Legendary late night talk show host Johnny Carson gave one of his guests quite a startle in the 1980s when she thought he had eaten one of her prized potato chips.
TV Guide labeled it one of the funniest moments on television.
Myrtle Young was as a guest on Carson’s program, NBC’s “The Tonight Show,” in 1987 to display several of the uniquely shaped potato chips that made up her collection.
Carson appeared to take a keen interest in her chips, some of which were shaped like animals, or pieces of fruit, or a pair of socks. Some even had the resemblance of celebrities’ heads, including those of Bob Hope and Rodney Dangerfield.
Part way through the interview, Carson’s sidekick Ed McMahon distracted Young, while his boss grabbed a chip from behind his desk and ate it with a loud crunch.
Young immediately shot her head back toward Carson with her mouth wide open in shock.
The audience roared with laughter.
Watch the video to see how Carson sought to calm her fears, as she put her hand over her heart.
Carson hosted “The Tonight Show” for 30 years from 1962 to 1992.
According to IMDB, the native Nebraskan won the ratings battle for his time slot every year he was on the air, for which he was rewarded handsomely financially.
Carson was the highest paid person on television earning a reported $5 million per year by the 1980s, which would be more than twice as much in today’s dollars.
Carson, who passed away in 2005, launched the careers of many famous standup comedians including Jerry Seinfeld, David Letterman, Jay Leno, Tim Allen, Drew Carey, Jeff Foxworthy, and Rosanne Barr.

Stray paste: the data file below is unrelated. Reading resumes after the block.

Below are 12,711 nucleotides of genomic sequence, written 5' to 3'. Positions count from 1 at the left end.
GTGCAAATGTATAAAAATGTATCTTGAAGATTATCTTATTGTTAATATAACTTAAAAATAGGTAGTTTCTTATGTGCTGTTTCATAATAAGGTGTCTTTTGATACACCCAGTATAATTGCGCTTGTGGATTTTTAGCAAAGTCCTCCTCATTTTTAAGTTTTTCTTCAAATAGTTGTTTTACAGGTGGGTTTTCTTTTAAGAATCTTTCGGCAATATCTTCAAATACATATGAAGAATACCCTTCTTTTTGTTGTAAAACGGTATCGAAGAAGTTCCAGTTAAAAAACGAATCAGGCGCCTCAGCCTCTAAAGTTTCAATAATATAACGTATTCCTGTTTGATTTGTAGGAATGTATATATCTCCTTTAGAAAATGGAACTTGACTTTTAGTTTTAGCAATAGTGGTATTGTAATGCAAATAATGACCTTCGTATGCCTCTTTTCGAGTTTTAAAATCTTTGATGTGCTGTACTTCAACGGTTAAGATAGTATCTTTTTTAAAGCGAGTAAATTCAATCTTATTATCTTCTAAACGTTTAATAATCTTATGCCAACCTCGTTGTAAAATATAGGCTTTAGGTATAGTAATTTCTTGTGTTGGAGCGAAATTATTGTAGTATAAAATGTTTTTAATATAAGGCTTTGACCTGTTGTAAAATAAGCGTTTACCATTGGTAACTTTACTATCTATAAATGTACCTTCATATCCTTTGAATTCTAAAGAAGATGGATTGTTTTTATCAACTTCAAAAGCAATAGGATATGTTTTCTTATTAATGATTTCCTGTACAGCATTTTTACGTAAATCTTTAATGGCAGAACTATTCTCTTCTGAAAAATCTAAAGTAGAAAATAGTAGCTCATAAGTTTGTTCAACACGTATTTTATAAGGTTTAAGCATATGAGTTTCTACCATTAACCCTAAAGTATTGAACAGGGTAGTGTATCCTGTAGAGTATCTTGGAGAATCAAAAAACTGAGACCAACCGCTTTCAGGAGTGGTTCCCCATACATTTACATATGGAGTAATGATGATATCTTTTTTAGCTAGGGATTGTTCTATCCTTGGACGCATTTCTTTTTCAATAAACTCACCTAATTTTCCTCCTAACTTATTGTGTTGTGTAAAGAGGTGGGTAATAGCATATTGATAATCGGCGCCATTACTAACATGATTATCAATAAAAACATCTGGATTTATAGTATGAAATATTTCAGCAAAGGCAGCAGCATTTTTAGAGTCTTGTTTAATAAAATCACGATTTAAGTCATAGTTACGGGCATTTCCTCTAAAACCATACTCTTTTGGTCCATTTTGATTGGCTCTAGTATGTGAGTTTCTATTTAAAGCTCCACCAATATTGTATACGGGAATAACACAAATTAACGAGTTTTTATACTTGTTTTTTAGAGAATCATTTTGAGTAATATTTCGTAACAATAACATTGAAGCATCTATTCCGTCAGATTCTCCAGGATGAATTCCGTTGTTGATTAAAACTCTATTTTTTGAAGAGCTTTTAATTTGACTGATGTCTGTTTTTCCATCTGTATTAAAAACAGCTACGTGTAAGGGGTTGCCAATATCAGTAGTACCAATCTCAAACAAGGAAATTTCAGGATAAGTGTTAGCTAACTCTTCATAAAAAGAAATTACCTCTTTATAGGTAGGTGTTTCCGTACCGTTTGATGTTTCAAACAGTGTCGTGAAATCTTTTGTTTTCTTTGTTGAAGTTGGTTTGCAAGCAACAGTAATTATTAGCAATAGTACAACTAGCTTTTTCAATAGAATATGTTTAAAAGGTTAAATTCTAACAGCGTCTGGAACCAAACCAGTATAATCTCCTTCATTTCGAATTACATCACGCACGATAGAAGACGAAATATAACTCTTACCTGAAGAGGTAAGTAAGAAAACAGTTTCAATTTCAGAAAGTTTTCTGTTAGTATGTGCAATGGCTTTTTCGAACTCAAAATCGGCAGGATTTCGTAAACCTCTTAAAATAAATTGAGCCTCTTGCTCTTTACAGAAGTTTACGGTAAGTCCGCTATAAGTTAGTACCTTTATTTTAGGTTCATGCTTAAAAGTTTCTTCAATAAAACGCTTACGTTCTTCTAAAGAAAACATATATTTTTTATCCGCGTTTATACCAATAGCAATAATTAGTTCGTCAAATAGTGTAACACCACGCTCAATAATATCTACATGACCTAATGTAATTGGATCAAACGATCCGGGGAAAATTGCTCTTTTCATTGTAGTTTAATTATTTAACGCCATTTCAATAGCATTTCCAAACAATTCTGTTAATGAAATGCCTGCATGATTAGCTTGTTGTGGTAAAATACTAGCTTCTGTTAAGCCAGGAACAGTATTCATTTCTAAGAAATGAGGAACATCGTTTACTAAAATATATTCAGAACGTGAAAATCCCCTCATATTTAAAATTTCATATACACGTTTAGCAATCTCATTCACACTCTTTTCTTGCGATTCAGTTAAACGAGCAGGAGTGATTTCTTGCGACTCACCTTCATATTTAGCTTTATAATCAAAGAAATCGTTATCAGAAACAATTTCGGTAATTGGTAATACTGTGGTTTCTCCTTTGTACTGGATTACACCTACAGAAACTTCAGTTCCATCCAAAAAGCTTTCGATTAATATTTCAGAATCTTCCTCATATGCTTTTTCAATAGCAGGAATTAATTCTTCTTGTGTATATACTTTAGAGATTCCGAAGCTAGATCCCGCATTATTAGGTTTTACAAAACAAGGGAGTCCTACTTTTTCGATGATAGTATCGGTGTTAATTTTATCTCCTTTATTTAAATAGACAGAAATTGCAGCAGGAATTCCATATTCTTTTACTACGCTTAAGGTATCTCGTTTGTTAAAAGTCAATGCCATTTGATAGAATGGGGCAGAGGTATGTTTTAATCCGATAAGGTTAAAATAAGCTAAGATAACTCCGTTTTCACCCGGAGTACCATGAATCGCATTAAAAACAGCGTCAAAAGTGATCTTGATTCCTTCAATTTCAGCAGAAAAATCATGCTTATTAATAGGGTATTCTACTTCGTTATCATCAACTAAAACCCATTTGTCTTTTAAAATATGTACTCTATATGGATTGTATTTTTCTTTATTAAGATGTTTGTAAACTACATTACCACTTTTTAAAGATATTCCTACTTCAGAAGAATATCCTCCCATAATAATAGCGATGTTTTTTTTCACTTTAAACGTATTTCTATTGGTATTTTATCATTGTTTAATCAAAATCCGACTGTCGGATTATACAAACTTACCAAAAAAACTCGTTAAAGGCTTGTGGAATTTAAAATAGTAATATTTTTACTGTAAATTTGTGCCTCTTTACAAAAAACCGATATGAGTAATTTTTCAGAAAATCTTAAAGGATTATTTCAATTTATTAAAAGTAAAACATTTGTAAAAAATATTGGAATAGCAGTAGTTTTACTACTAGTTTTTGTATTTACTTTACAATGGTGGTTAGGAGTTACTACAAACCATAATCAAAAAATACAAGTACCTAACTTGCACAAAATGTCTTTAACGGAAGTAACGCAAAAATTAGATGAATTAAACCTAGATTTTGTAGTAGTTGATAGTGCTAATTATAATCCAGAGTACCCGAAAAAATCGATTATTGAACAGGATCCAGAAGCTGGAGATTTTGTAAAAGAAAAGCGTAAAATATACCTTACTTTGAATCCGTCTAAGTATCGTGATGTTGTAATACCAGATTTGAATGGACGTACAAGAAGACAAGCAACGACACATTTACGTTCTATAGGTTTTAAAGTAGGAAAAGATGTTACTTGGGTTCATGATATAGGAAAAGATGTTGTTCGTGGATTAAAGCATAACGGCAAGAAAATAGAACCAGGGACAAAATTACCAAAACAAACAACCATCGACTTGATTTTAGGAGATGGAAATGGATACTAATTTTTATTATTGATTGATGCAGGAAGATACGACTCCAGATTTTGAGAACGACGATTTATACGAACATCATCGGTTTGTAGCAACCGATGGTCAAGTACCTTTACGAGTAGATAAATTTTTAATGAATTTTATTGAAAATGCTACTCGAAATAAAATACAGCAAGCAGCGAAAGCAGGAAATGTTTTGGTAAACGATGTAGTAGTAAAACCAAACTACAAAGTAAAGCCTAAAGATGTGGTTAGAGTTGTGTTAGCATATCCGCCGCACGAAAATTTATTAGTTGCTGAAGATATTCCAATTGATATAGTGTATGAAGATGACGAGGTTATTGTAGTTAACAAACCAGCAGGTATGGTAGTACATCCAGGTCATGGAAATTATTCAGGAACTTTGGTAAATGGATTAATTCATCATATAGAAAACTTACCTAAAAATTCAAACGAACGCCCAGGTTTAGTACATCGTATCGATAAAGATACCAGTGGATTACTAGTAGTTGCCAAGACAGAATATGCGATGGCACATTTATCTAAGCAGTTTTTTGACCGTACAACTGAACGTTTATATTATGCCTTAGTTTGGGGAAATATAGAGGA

Seinfeld first appeared on the show in 1981.
The comic did a funny bit on pajamas, slippers, and boxers.
“I wash everything on the gentle cycle.” Seinfeld then went on to disclose. “To me this is much more humane..You can put a baby in there; you won’t hurt it.”
He observed the washing machine is very private about what happens in all of its cycles.
“As soon as you lift up the lid, it stops immediate,” Seinfeld joked.
When the comedian finished his routine, Carson flashed him the “A-OK” sign, which Seinfeld later said was the most coveted signal for a stand-up appearing on the show to receive.
Seinfeld would go to to appear on “The Tonight Show” with Carson multiple times throughout the 1980’s and early 90s.
Steve Martin was another frequent guest on the program.
Martin, who likes to poke fun at celebrity culture, told Carson during one such appearance in 1978 that he could not stay until the end of the program, due to a previous commitment.
After leaving, Martin returned to the set, feigning crying and confessing he lied.
“I see all the big stars come on and they always have to leave,” Martin said. “I just thought I’d say I have to leave, but I don’t have to leave.”
“I can stay the whole show and a little bit longer,” he added.
Truth and Accuracy
We are committed to truth and accuracy in all of our journalism. Read our editorial standards.